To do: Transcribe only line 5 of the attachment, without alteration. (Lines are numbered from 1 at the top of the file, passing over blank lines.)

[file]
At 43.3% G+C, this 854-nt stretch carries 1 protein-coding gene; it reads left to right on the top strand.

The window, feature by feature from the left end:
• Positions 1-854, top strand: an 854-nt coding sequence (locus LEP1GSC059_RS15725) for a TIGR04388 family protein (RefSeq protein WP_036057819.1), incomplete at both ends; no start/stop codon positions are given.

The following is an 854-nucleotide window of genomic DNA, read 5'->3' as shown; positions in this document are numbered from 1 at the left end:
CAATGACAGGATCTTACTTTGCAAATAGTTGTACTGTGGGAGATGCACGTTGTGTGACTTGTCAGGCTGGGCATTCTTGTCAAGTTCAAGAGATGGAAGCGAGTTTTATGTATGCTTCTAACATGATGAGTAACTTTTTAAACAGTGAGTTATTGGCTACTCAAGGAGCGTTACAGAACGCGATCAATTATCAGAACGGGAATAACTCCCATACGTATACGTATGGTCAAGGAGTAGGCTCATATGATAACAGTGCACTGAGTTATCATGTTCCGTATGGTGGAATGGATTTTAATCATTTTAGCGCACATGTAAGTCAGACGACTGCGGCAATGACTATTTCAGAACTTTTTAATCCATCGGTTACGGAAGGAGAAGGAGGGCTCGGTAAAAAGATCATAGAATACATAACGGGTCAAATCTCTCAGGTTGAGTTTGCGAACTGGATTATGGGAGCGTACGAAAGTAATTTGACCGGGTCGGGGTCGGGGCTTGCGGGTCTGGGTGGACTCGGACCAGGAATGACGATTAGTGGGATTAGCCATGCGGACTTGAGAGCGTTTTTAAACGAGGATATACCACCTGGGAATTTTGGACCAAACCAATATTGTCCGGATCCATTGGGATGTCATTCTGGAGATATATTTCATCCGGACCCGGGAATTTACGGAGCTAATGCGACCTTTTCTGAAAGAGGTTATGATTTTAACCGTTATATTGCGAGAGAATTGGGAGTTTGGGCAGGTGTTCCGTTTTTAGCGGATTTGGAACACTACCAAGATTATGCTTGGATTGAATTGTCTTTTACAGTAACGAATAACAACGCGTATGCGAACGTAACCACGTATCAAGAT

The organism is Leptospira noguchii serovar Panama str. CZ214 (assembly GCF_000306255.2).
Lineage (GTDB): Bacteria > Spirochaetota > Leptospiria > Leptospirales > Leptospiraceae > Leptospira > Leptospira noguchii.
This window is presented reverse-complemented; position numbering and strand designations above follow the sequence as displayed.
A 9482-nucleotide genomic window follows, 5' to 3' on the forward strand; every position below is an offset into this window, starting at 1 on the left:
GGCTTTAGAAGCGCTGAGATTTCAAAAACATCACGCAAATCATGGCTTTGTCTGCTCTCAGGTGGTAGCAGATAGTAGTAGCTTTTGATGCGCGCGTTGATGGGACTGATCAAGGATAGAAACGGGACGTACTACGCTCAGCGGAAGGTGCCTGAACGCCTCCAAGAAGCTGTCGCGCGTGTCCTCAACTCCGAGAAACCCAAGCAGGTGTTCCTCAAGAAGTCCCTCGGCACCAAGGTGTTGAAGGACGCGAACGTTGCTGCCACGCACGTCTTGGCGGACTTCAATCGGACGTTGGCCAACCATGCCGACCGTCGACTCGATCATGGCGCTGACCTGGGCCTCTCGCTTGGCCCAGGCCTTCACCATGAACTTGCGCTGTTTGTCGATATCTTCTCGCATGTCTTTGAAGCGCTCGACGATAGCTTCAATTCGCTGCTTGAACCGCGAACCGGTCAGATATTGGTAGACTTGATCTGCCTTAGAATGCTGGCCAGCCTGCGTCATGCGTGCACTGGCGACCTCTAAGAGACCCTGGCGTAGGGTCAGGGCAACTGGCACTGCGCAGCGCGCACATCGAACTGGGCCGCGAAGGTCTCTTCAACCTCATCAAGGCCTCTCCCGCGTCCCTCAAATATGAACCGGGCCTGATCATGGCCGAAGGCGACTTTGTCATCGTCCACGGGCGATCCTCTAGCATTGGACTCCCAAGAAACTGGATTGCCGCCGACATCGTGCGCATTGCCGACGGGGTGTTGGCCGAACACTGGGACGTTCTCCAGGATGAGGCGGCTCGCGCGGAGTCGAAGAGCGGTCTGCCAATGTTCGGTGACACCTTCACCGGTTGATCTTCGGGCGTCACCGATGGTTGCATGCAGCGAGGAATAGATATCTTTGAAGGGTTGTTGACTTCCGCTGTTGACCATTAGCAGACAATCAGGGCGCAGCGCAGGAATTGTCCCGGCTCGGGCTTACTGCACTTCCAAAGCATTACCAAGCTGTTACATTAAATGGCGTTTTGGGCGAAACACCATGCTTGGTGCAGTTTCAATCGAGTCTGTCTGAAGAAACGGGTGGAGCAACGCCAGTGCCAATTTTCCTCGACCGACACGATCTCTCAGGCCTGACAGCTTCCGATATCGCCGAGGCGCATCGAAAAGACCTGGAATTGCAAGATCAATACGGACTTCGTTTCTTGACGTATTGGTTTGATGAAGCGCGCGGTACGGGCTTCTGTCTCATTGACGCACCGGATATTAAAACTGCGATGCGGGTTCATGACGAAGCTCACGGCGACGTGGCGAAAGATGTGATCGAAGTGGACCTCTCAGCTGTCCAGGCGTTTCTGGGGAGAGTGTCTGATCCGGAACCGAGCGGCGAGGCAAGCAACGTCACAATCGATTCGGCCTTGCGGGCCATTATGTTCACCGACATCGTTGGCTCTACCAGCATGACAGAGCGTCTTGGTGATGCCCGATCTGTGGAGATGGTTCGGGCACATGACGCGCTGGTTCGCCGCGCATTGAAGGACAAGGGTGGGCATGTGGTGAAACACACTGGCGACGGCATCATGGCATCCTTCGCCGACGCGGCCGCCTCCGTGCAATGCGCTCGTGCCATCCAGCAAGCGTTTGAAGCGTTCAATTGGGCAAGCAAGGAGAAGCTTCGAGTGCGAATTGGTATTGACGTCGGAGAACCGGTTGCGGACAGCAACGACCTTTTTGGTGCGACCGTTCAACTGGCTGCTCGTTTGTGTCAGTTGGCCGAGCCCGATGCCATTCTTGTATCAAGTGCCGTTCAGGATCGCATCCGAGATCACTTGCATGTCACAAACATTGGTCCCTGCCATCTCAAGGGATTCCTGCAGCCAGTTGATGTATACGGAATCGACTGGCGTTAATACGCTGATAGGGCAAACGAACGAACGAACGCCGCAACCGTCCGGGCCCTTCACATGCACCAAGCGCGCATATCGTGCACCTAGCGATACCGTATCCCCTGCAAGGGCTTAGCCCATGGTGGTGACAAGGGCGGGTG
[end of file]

CAATGACAGGATCTTACTTTGCAAATAGTTGTACTGTGGGAGATGCACGTTGTGTGACTTGTCAGGCTGGGCATTCTTGTCAAGTTCAAGAGATGGAAGCGAGTTTTATGTATGCTTCTAACATGATGAGTAACTTTTTAAACAGTGAGTTATTGGCTACTCAAGGAGCGTTACAGAACGCGATCAATTATCAGAACGGGAATAACTCCCATACGTATACGTATGGTCAAGGAGTAGGCTCATATGATAACAGTGCACTGAGTTATCATGTTCCGTATGGTGGAATGGATTTTAATCATTTTAGCGCACATGTAAGTCAGACGACTGCGGCAATGACTATTTCAGAACTTTTTAATCCATCGGTTACGGAAGGAGAAGGAGGGCTCGGTAAAAAGATCATAGAATACATAACGGGTCAAATCTCTCAGGTTGAGTTTGCGAACTGGATTATGGGAGCGTACGAAAGTAATTTGACCGGGTCGGGGTCGGGGCTTGCGGGTCTGGGTGGACTCGGACCAGGAATGACGATTAGTGGGATTAGCCATGCGGACTTGAGAGCGTTTTTAAACGAGGATATACCACCTGGGAATTTTGGACCAAACCAATATTGTCCGGATCCATTGGGATGTCATTCTGGAGATATATTTCATCCGGACCCGGGAATTTACGGAGCTAATGCGACCTTTTCTGAAAGAGGTTATGATTTTAACCGTTATATTGCGAGAGAATTGGGAGTTTGGGCAGGTGTTCCGTTTTTAGCGGATTTGGAACACTACCAAGATTATGCTTGGATTGAATTGTCTTTTACAGTAACGAATAACAACGCGTATGCGAACGTAACCACGTATCAAGAT